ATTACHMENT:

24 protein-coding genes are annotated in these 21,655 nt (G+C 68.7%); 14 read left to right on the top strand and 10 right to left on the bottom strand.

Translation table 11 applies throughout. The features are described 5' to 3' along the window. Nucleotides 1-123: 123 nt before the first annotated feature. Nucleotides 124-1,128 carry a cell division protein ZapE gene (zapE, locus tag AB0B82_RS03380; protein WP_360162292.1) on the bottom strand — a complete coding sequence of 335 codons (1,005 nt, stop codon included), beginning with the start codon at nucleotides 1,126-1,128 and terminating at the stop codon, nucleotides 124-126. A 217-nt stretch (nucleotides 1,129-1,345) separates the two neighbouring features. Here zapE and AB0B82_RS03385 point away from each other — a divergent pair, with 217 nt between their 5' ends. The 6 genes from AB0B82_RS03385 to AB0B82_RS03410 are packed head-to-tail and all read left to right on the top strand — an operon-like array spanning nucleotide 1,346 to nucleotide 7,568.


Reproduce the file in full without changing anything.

24 protein-coding genes are annotated in these 21,655 nt (G+C 68.7%); 14 read left to right on the top strand and 10 right to left on the bottom strand.

Translation table 11 applies throughout. The features are described 5' to 3' along the window. Nucleotides 1-123: 123 nt before the first annotated feature. Nucleotides 124-1,128 carry a cell division protein ZapE gene (zapE, locus tag AB0B82_RS03380; protein WP_360162292.1) on the bottom strand — a complete coding sequence of 335 codons (1,005 nt, stop codon included), beginning with the start codon at nucleotides 1,126-1,128 and terminating at the stop codon, nucleotides 124-126. A 217-nt stretch (nucleotides 1,129-1,345) separates the two neighbouring features. Here zapE and AB0B82_RS03385 point away from each other — a divergent pair, with 217 nt between their 5' ends. The 6 genes from AB0B82_RS03385 to AB0B82_RS03410 are packed head-to-tail and all read left to right on the top strand — an operon-like array spanning nucleotide 1,346 to nucleotide 7,568.